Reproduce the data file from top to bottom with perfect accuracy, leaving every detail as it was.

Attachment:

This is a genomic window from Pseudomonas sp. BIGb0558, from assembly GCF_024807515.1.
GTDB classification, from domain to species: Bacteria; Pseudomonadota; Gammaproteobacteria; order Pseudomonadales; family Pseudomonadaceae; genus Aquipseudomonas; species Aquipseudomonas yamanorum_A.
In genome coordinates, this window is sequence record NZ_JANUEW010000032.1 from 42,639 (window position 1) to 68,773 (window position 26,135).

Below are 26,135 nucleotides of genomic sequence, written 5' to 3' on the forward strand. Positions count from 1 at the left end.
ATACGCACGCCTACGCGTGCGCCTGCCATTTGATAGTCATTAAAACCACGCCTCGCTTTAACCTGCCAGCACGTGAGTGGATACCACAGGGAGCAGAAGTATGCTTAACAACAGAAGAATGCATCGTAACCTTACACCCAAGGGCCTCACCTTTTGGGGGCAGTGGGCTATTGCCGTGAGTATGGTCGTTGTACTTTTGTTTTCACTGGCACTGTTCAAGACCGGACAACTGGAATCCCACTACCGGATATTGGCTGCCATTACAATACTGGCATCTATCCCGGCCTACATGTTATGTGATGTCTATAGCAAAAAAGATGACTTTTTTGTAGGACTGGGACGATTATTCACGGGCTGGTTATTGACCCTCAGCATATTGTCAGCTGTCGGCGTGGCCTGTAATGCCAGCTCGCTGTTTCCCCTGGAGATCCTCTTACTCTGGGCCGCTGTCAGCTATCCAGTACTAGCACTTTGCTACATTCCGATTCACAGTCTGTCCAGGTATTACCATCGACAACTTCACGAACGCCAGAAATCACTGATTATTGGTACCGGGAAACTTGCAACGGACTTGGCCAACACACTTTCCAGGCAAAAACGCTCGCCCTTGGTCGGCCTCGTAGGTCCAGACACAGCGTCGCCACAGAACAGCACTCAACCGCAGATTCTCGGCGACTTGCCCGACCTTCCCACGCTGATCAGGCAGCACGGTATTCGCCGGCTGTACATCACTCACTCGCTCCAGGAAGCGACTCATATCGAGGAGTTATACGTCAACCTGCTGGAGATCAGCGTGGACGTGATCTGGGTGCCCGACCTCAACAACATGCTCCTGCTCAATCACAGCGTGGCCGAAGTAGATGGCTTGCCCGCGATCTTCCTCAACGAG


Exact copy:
This is a genomic window from Pseudomonas sp. BIGb0558, from assembly GCF_024807515.1.
GTDB classification, from domain to species: Bacteria; Pseudomonadota; Gammaproteobacteria; order Pseudomonadales; family Pseudomonadaceae; genus Aquipseudomonas; species Aquipseudomonas yamanorum_A.
In genome coordinates, this window is sequence record NZ_JANUEW010000032.1 from 42,639 (window position 1) to 68,773 (window position 26,135).

Below are 26,135 nucleotides of genomic sequence, written 5' to 3' on the forward strand. Positions count from 1 at the left end.
ATACGCACGCCTACGCGTGCGCCTGCCATTTGATAGTCATTAAAACCACGCCTCGCTTTAACCTGCCAGCACGTGAGTGGATACCACAGGGAGCAGAAGTATGCTTAACAACAGAAGAATGCATCGTAACCTTACACCCAAGGGCCTCACCTTTTGGGGGCAGTGGGCTATTGCCGTGAGTATGGTCGTTGTACTTTTGTTTTCACTGGCACTGTTCAAGACCGGACAACTGGAATCCCACTACCGGATATTGGCTGCCATTACAATACTGGCATCTATCCCGGCCTACATGTTATGTGATGTCTATAGCAAAAAAGATGACTTTTTTGTAGGACTGGGACGATTATTCACGGGCTGGTTATTGACCCTCAGCATATTGTCAGCTGTCGGCGTGGCCTGTAATGCCAGCTCGCTGTTTCCCCTGGAGATCCTCTTACTCTGGGCCGCTGTCAGCTATCCAGTACTAGCACTTTGCTACATTCCGATTCACAGTCTGTCCAGGTATTACCATCGACAACTTCACGAACGCCAGAAATCACTGATTATTGGTACCGGGAAACTTGCAACGGACTTGGCCAACACACTTTCCAGGCAAAAACGCTCGCCCTTGGTCGGCCTCGTAGGTCCAGACACAGCGTCGCCACAGAACAGCACTCAACCGCAGATTCTCGGCGACTTGCCCGACCTTCCCACGCTGATCAGGCAGCACGGTATTCGCCGGCTGTACATCACTCACTCGCTCCAGGAAGCGACTCATATCGAGGAGTTATACGTCAACCTGCTGGAGATCAGCGTGGACGTGATCTGGGTGCCCGACCTCAACAACATGCTCCTGCTCAATCACAGCGTGGCCGAAGTAGATGGCTTGCCCGCGATCTTCCTCAACGAG